Democrats Introduce Fracking Waste Bills
A trio of Democrats in the New York State Senate are introducing legislation that would ban the use of hydraulic fracturing waste products.
The minority conference released four bills that would ban fracking waste from being shipped into the state; ban waste products from being retooled and reused on roads and highways; ban the sale of liquid fracking waste; and prohibit water treatment facilities and landfills from accepting fracked waste products.
Manhattan Democrat Liz Krueger sponsored the bill to prohibit the sale of any fracked liquid waste products. She says toxic materials from other states are being dumped in New York. “I learned from the scientists and the medical doctors we had testifying yesterday that large quantities of the fracking waste are actually being imported across state lines into our state. Some is poured directly into municipal wastewater systems. Some of it is ending up just dumped on roads. Some of it is actually being sold. And much of it, the scientists and doctors believe, is literally just being dumped into landfills both legally and illegally. The research they were showing on the impact on human health and the toxicity of water contamination truly terrified me.”
Adirondack Mountain Club Executive Director Neil Woodworth says the legislation is needed because New York does not have the protocols for treating the waste products from fracking. “Some of the drill cuttings that basically are created when the horizontal well is drilled contain very, very strong brines. They contain organic hydrocarbons like benzine, toluene, xylene. They contain radioactive substances. And the same thing goes for the water produced when you frack a well. None of this can happen in New York right now. But in Pennsylvania they are looking for ways to dispose of these waste products and they’re trying to do it in New York. And we haven’t even cleared this process to be legal in New York State, let alone qualifying our landfills, our wastewater treatment plants to handle this material.”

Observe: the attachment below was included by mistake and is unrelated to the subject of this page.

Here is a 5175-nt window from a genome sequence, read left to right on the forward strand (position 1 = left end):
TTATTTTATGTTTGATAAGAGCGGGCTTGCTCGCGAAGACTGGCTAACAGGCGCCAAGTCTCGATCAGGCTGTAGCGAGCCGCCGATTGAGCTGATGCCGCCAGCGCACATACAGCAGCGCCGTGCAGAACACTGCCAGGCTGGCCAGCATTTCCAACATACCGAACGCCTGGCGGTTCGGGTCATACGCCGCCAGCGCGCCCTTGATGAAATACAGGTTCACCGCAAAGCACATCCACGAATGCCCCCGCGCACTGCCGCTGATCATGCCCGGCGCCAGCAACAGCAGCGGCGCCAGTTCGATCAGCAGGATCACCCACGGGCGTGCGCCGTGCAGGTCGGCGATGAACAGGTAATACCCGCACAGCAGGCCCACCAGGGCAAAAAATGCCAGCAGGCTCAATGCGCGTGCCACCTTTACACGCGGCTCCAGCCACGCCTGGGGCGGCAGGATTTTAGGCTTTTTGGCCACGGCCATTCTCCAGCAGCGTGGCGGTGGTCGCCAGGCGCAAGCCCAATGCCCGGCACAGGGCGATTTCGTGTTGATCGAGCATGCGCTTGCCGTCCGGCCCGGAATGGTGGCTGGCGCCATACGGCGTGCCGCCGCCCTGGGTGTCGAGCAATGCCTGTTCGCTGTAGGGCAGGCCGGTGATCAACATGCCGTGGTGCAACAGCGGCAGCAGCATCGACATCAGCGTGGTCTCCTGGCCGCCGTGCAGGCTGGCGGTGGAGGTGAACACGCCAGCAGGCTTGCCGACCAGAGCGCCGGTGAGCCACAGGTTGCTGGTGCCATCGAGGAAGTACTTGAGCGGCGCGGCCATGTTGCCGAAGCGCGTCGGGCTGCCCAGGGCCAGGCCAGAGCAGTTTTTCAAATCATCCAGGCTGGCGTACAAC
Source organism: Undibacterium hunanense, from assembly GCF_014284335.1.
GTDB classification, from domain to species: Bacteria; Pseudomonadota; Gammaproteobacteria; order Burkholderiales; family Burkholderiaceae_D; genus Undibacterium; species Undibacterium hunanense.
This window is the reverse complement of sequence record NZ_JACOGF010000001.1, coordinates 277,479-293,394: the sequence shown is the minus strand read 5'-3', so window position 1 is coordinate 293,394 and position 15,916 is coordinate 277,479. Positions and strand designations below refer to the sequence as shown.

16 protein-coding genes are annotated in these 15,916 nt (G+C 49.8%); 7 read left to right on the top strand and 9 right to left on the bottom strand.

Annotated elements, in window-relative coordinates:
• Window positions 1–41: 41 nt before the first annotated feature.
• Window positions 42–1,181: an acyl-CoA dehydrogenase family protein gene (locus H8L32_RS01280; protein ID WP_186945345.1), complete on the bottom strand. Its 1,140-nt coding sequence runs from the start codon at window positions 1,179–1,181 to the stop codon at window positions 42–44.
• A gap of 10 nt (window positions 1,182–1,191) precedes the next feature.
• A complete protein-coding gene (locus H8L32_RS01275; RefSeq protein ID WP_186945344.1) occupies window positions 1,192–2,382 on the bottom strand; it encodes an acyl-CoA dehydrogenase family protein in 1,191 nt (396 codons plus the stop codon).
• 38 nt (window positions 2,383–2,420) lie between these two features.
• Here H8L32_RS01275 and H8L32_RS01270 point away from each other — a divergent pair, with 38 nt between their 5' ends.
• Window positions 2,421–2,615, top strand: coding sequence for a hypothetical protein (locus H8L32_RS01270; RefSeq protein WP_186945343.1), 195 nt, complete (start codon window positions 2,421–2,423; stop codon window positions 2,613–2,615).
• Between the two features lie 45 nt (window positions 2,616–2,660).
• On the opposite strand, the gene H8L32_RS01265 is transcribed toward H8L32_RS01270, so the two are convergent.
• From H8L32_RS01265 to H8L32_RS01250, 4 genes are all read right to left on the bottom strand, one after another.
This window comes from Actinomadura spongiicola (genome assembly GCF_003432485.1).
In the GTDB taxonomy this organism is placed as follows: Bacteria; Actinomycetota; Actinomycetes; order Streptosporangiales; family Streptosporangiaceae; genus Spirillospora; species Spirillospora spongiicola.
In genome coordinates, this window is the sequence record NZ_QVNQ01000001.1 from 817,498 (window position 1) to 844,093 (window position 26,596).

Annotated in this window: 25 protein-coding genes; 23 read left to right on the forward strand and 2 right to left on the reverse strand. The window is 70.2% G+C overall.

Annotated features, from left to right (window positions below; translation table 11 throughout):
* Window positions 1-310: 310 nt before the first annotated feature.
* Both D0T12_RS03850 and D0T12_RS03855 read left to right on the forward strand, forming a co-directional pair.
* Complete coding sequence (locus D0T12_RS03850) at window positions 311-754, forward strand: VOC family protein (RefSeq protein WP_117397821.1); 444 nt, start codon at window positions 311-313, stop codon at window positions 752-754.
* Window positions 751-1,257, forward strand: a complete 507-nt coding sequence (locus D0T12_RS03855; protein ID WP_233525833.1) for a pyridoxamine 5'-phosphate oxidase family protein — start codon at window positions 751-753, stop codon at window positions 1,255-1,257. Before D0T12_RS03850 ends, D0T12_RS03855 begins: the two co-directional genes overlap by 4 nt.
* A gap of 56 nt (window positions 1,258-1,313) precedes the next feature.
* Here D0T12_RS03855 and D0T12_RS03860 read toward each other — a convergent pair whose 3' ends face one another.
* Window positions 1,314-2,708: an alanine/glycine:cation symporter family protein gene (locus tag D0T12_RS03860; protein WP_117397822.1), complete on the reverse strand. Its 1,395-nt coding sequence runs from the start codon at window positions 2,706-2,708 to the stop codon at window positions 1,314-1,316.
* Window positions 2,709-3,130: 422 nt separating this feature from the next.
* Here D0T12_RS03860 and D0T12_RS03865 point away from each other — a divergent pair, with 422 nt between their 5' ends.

Catskill Mountainkeeper is an advocacy group that promotes economic development and protection of the Catskill wilderness region. Program Director Wes Gillingham says the bills attempt to address a serious health and environmental concern. He says the fracking industry has been operating for years without the public understanding the impacts of the industrial activity. “They’ve been getting away with business as usual that’s causing severe impacts to communities. And this is a real health threat. At the Chemung County landfill, for instance, you can see them bulldozing piles of the drill cuttings. So when that dries, then you’ve got wind and you’ve got dust carried to communities right nearby there. What’s their exposure to the radiation? That’s a serious question. Besides stopping this stuff going to the landfills and these public waste treatment facilities, we should also be doing comprehensive study in the places where the stuff has been going and to see whether there’s a serious health threat happening right now.”
The legislation introduced Tuesday would also require the state Department of Environmental Conservation to establish regulations for the disposal of waste products. Although legal in neighboring Pennsylvania, fracking in New York remains on hold under a de facto moratorium, with polls showing the public split on the issue.